3) Rising demand for biofuels replaces food production (see "Looming disaster", right), causing food price hikes that lead to social unrest, such as the recent riots in Mexico. This should be taken in context: a massive report by the major oil companies warns that oil supplies will peak within 8 years, if not sooner. It estimates that production from existing reserves would soon start declining by 3% pa even as world demand for oil is growing by 2% pa. In order to keep the driving public from facing reality politicians will take the easy road and legislate to use more land for biofuels.
4) Desertification, especially in the Sahara and Central Asia (see map below), is undermining food production for one third of humanity. Tree planting is not the answer as it puts more pressure on already-scarce water. Their food will have to be provided by just those breadbasket countries now turning to biofuels. “It creates a chain reaction that must lead to social turmoil”, Zafaar Adeel, author of the UN food report.
looming biofuels disaster
Biofuel production is pushing huge amounts of land out of food production. One sixth of the grain grown in the US this year will be "industrial corn" for ethanol. One third of US maize is now used for biofuel and there was last year a 48% increase in the amount of farmland devoted to biofuels. During that time hardly any new land was brought under the plough to replace the lost food production.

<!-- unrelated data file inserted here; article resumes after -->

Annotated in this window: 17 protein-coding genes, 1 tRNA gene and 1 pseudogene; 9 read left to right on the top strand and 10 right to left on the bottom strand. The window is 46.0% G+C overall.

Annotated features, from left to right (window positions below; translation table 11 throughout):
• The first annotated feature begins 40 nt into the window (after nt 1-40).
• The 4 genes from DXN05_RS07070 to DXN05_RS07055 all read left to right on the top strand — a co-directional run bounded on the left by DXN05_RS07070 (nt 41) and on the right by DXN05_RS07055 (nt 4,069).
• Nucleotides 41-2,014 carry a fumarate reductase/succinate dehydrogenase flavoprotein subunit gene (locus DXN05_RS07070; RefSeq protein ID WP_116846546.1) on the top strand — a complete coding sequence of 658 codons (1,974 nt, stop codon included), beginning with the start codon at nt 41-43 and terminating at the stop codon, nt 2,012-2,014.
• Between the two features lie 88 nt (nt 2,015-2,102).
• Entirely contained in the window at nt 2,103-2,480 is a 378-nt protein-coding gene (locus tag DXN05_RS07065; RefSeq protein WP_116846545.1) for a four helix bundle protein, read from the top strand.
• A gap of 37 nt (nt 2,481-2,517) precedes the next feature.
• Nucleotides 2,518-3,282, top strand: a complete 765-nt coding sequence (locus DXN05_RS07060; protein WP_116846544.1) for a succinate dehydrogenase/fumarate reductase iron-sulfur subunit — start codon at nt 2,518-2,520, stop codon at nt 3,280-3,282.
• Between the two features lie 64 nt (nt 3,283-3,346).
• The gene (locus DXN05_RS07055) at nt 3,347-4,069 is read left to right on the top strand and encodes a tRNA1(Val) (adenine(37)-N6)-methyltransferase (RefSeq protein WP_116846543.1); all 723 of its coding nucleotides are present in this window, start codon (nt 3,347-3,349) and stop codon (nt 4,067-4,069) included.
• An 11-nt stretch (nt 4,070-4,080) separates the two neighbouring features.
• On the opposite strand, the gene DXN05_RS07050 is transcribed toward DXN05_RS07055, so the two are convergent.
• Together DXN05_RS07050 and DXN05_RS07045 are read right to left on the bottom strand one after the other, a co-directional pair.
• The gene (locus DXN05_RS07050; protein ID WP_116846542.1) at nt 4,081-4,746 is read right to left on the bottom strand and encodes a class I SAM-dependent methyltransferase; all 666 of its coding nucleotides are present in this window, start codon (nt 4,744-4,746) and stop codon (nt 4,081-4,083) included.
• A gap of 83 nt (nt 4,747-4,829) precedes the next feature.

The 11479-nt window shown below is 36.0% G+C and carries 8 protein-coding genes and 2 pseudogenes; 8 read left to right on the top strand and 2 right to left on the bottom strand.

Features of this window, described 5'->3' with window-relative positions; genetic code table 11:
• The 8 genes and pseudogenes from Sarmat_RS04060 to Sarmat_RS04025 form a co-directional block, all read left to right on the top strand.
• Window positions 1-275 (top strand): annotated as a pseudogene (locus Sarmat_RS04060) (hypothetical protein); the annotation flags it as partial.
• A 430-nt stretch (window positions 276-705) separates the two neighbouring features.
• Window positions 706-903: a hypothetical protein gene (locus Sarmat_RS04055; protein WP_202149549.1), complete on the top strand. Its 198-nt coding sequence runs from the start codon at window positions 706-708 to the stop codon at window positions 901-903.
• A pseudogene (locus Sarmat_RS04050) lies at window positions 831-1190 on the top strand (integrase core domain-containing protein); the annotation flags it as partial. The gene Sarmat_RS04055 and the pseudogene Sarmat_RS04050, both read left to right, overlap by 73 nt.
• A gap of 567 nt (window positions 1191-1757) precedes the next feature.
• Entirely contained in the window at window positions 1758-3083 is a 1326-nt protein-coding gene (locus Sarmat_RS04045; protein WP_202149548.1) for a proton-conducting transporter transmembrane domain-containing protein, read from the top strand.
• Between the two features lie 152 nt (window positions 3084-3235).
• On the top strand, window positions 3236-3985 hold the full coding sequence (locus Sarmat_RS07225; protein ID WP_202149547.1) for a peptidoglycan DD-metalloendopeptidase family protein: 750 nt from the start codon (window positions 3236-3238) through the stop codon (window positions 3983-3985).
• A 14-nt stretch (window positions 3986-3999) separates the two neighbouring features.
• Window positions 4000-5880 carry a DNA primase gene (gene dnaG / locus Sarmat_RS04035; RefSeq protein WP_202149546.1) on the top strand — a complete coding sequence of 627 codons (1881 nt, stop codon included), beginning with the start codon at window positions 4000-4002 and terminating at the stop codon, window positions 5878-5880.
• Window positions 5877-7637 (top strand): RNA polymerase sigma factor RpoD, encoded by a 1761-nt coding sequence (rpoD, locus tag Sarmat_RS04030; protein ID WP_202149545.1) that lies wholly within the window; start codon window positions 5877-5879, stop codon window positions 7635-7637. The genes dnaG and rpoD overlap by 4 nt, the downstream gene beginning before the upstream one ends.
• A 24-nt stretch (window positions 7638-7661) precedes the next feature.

There is only a difference in scale in China, Indonesia and Brazil where primary forests are being cleared to plant energy crops. Yet, after fossil fuel use, deforestation is the largest single source of CO2.
The competition for water is likely to favour the biofuel producers as their crop, being subsidised, commands higher prices than corn or soya. Ethanol has roughly 70% the energy content of gasoline while costing 40% more to produce.
In Australia, if all our wheat and sugar output was diverted to ethanol it would supply less than 30% of our fuel needs. As these crops now feed 80 million people, what will they eat instead?
It is argued that Australia could increase its biofuel capacity by using marginal land, but Mick Keogh, executive director of the Australian Farm Institute, said: "A close examination of global biofuel experiences shows they are only viable with high levels of government support, and have at best a limited capacity to meet future energy needs."